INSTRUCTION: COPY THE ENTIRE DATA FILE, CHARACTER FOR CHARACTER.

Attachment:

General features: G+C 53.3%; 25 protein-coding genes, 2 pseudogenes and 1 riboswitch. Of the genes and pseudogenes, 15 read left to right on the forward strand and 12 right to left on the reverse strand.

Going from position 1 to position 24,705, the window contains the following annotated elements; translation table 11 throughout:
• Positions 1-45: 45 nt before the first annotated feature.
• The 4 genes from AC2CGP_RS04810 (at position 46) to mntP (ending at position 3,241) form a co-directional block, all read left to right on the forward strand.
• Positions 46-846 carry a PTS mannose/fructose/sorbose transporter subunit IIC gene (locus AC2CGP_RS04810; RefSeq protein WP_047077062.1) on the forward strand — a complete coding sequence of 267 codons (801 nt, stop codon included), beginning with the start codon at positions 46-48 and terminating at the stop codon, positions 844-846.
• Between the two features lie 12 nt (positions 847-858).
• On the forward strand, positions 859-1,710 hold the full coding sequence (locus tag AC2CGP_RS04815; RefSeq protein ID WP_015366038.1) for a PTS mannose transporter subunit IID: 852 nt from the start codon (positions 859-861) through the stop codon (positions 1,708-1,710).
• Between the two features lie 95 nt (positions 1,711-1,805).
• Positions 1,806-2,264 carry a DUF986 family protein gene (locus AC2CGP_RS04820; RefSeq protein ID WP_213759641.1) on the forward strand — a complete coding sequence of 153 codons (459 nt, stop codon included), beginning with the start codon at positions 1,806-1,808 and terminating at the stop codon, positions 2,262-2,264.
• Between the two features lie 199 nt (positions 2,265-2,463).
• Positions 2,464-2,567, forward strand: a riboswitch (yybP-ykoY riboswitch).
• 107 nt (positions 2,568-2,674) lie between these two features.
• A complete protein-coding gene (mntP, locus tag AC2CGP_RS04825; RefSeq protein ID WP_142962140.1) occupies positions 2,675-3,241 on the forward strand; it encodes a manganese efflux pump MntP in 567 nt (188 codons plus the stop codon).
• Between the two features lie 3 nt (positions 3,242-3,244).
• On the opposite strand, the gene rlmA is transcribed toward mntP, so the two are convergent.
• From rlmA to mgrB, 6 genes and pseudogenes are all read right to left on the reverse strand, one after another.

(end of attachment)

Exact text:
General features: G+C 53.3%; 25 protein-coding genes, 2 pseudogenes and 1 riboswitch. Of the genes and pseudogenes, 15 read left to right on the forward strand and 12 right to left on the reverse strand.

Going from position 1 to position 24,705, the window contains the following annotated elements; translation table 11 throughout:
• Positions 1-45: 45 nt before the first annotated feature.
• The 4 genes from AC2CGP_RS04810 (at position 46) to mntP (ending at position 3,241) form a co-directional block, all read left to right on the forward strand.
• Positions 46-846 carry a PTS mannose/fructose/sorbose transporter subunit IIC gene (locus AC2CGP_RS04810; RefSeq protein WP_047077062.1) on the forward strand — a complete coding sequence of 267 codons (801 nt, stop codon included), beginning with the start codon at positions 46-48 and terminating at the stop codon, positions 844-846.
• Between the two features lie 12 nt (positions 847-858).
• On the forward strand, positions 859-1,710 hold the full coding sequence (locus tag AC2CGP_RS04815; RefSeq protein ID WP_015366038.1) for a PTS mannose transporter subunit IID: 852 nt from the start codon (positions 859-861) through the stop codon (positions 1,708-1,710).
• Between the two features lie 95 nt (positions 1,711-1,805).
• Positions 1,806-2,264 carry a DUF986 family protein gene (locus AC2CGP_RS04820; RefSeq protein ID WP_213759641.1) on the forward strand — a complete coding sequence of 153 codons (459 nt, stop codon included), beginning with the start codon at positions 1,806-1,808 and terminating at the stop codon, positions 2,262-2,264.
• Between the two features lie 199 nt (positions 2,265-2,463).
• Positions 2,464-2,567, forward strand: a riboswitch (yybP-ykoY riboswitch).
• 107 nt (positions 2,568-2,674) lie between these two features.
• A complete protein-coding gene (mntP, locus tag AC2CGP_RS04825; RefSeq protein ID WP_142962140.1) occupies positions 2,675-3,241 on the forward strand; it encodes a manganese efflux pump MntP in 567 nt (188 codons plus the stop codon).
• Between the two features lie 3 nt (positions 3,242-3,244).
• On the opposite strand, the gene rlmA is transcribed toward mntP, so the two are convergent.
• From rlmA to mgrB, 6 genes and pseudogenes are all read right to left on the reverse strand, one after another.